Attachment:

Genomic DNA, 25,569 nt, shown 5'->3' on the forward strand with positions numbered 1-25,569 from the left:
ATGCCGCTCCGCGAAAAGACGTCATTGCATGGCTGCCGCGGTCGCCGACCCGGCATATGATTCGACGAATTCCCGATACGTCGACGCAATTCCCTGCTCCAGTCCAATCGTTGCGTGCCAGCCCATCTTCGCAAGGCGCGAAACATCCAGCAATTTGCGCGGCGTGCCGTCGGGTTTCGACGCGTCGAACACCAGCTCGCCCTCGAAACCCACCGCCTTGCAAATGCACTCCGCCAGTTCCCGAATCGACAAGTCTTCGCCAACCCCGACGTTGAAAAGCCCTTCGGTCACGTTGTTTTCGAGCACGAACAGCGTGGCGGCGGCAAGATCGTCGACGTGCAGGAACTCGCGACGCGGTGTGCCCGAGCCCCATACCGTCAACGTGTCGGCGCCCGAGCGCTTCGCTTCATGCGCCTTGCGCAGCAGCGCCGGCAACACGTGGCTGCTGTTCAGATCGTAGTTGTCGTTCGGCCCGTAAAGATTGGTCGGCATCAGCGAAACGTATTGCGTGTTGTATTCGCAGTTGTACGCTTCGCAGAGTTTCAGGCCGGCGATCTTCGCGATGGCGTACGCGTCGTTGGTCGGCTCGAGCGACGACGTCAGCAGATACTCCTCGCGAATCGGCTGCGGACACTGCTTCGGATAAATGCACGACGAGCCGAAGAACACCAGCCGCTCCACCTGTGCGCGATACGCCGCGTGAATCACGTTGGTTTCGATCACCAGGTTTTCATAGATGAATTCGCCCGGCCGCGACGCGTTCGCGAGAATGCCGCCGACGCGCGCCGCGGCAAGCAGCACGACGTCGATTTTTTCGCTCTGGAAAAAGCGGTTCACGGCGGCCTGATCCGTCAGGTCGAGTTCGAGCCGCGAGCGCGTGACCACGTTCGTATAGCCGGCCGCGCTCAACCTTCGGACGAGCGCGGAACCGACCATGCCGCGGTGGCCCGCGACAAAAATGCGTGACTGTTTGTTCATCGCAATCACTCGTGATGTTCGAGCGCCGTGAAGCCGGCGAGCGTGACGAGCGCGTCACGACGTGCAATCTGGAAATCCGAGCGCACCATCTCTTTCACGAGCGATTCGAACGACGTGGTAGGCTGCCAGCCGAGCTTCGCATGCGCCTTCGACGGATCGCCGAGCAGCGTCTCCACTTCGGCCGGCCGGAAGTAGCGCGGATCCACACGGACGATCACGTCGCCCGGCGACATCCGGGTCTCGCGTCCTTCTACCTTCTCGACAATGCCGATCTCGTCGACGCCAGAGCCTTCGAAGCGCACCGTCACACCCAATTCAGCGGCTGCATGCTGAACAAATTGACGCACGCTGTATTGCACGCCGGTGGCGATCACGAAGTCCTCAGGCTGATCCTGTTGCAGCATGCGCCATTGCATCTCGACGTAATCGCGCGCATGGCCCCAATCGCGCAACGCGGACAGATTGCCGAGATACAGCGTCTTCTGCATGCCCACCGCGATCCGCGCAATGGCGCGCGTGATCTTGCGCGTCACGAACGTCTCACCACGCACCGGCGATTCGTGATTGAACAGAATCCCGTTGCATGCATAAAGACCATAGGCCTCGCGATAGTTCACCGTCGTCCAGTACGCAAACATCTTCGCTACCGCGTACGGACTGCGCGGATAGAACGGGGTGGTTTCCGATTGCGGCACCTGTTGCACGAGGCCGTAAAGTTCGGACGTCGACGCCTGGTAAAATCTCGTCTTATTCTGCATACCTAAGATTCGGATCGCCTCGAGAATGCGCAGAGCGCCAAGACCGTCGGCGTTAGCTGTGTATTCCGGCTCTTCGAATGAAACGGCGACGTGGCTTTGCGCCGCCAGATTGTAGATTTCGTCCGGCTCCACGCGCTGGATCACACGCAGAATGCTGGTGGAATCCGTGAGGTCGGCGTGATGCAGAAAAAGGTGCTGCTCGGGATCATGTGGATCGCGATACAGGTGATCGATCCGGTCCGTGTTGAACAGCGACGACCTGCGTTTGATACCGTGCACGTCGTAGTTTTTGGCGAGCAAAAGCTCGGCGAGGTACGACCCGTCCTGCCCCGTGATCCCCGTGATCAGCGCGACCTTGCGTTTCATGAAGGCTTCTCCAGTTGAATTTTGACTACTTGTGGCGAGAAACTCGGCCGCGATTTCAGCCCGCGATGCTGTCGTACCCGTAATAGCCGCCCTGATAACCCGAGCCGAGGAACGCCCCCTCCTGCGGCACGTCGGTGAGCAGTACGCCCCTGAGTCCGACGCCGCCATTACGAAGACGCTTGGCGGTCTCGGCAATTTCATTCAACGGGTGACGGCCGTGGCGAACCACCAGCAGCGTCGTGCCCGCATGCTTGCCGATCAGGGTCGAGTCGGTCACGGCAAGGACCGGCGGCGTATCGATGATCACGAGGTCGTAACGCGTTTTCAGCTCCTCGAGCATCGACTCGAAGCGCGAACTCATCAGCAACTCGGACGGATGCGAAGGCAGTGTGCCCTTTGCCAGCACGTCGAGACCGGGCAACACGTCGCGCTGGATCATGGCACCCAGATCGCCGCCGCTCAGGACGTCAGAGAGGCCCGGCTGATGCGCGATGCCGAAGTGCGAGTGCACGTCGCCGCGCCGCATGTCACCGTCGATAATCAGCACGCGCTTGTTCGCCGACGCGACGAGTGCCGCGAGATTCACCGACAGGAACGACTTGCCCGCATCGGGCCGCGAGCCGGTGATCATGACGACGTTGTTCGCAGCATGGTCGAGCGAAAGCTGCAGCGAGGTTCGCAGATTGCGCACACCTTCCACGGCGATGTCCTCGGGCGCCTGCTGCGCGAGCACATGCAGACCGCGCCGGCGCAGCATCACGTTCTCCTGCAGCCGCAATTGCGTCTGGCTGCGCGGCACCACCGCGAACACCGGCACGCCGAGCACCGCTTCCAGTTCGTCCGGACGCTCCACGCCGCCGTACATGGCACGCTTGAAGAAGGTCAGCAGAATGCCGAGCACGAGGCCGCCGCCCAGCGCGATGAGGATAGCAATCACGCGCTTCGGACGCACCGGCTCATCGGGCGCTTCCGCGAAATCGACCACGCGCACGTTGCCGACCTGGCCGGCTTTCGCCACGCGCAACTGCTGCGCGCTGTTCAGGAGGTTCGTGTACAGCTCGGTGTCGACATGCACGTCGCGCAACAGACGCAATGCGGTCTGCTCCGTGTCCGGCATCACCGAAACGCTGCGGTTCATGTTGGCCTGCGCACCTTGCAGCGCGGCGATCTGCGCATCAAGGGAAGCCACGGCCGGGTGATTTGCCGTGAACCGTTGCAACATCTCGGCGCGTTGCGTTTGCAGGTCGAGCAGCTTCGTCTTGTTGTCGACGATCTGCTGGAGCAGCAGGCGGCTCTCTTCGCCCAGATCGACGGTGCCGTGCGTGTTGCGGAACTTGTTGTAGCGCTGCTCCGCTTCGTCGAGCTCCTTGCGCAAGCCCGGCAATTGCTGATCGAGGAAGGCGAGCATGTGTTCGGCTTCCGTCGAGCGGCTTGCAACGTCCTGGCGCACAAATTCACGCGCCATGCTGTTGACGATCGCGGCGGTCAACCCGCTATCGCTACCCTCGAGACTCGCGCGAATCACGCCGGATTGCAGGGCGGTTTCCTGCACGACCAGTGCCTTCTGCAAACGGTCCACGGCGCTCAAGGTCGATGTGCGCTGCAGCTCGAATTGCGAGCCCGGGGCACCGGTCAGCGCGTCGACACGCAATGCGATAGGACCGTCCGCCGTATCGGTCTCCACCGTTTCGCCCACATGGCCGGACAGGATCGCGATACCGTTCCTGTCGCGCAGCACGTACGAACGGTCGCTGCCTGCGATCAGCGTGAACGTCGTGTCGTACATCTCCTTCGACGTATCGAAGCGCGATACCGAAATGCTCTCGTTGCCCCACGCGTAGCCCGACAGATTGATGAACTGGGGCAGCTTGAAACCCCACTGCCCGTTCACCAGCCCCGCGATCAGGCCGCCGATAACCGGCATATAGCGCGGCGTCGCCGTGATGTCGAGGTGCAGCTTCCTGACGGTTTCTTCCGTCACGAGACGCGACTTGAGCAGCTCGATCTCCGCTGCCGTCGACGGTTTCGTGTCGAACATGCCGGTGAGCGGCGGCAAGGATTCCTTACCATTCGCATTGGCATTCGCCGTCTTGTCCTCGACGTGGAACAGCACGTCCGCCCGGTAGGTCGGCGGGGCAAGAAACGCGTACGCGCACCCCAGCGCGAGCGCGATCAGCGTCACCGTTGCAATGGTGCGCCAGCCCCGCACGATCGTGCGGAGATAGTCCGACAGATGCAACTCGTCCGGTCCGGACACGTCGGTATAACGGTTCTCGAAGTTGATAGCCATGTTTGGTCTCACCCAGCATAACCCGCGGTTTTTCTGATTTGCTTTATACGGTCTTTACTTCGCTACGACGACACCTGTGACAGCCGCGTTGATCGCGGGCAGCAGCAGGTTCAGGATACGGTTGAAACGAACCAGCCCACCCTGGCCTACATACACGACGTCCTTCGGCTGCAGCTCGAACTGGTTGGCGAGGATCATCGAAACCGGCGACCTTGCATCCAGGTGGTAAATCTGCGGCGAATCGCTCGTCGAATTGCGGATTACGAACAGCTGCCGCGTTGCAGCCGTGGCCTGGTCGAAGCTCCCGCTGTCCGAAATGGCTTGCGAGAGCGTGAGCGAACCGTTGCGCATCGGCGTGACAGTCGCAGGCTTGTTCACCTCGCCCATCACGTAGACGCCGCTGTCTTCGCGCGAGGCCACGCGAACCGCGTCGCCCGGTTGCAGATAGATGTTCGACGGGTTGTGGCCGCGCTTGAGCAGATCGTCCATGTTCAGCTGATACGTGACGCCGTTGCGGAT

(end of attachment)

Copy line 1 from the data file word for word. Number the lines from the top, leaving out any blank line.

Genomic DNA, 25,569 nt, shown 5'->3' on the forward strand with positions numbered 1-25,569 from the left: